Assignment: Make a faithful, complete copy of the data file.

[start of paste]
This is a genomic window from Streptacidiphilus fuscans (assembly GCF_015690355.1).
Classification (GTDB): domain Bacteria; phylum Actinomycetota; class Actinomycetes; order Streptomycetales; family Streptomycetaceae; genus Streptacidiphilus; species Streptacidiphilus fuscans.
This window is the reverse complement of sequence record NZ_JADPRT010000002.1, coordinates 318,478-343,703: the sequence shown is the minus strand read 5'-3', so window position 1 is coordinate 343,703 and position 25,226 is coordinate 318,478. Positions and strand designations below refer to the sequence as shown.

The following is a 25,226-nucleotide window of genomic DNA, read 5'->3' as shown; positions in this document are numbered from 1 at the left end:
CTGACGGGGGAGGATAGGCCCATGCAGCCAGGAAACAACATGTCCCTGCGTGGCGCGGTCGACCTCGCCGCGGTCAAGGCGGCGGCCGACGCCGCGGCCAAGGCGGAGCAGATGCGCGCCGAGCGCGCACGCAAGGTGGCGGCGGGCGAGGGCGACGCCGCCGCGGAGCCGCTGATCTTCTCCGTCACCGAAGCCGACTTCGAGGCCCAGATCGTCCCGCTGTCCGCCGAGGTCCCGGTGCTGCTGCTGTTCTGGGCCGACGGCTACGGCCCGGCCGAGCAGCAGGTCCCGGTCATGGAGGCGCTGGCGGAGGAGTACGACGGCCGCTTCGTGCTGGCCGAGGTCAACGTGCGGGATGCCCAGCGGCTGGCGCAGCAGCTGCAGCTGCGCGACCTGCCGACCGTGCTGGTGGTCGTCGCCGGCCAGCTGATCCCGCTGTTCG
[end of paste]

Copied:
This is a genomic window from Streptacidiphilus fuscans (assembly GCF_015690355.1).
Classification (GTDB): domain Bacteria; phylum Actinomycetota; class Actinomycetes; order Streptomycetales; family Streptomycetaceae; genus Streptacidiphilus; species Streptacidiphilus fuscans.
This window is the reverse complement of sequence record NZ_JADPRT010000002.1, coordinates 318,478-343,703: the sequence shown is the minus strand read 5'-3', so window position 1 is coordinate 343,703 and position 25,226 is coordinate 318,478. Positions and strand designations below refer to the sequence as shown.

The following is a 25,226-nucleotide window of genomic DNA, read 5'->3' as shown; positions in this document are numbered from 1 at the left end:
CTGACGGGGGAGGATAGGCCCATGCAGCCAGGAAACAACATGTCCCTGCGTGGCGCGGTCGACCTCGCCGCGGTCAAGGCGGCGGCCGACGCCGCGGCCAAGGCGGAGCAGATGCGCGCCGAGCGCGCACGCAAGGTGGCGGCGGGCGAGGGCGACGCCGCCGCGGAGCCGCTGATCTTCTCCGTCACCGAAGCCGACTTCGAGGCCCAGATCGTCCCGCTGTCCGCCGAGGTCCCGGTGCTGCTGCTGTTCTGGGCCGACGGCTACGGCCCGGCCGAGCAGCAGGTCCCGGTCATGGAGGCGCTGGCGGAGGAGTACGACGGCCGCTTCGTGCTGGCCGAGGTCAACGTGCGGGATGCCCAGCGGCTGGCGCAGCAGCTGCAGCTGCGCGACCTGCCGACCGTGCTGGTGGTCGTCGCCGGCCAGCTGATCCCGCTGTTCG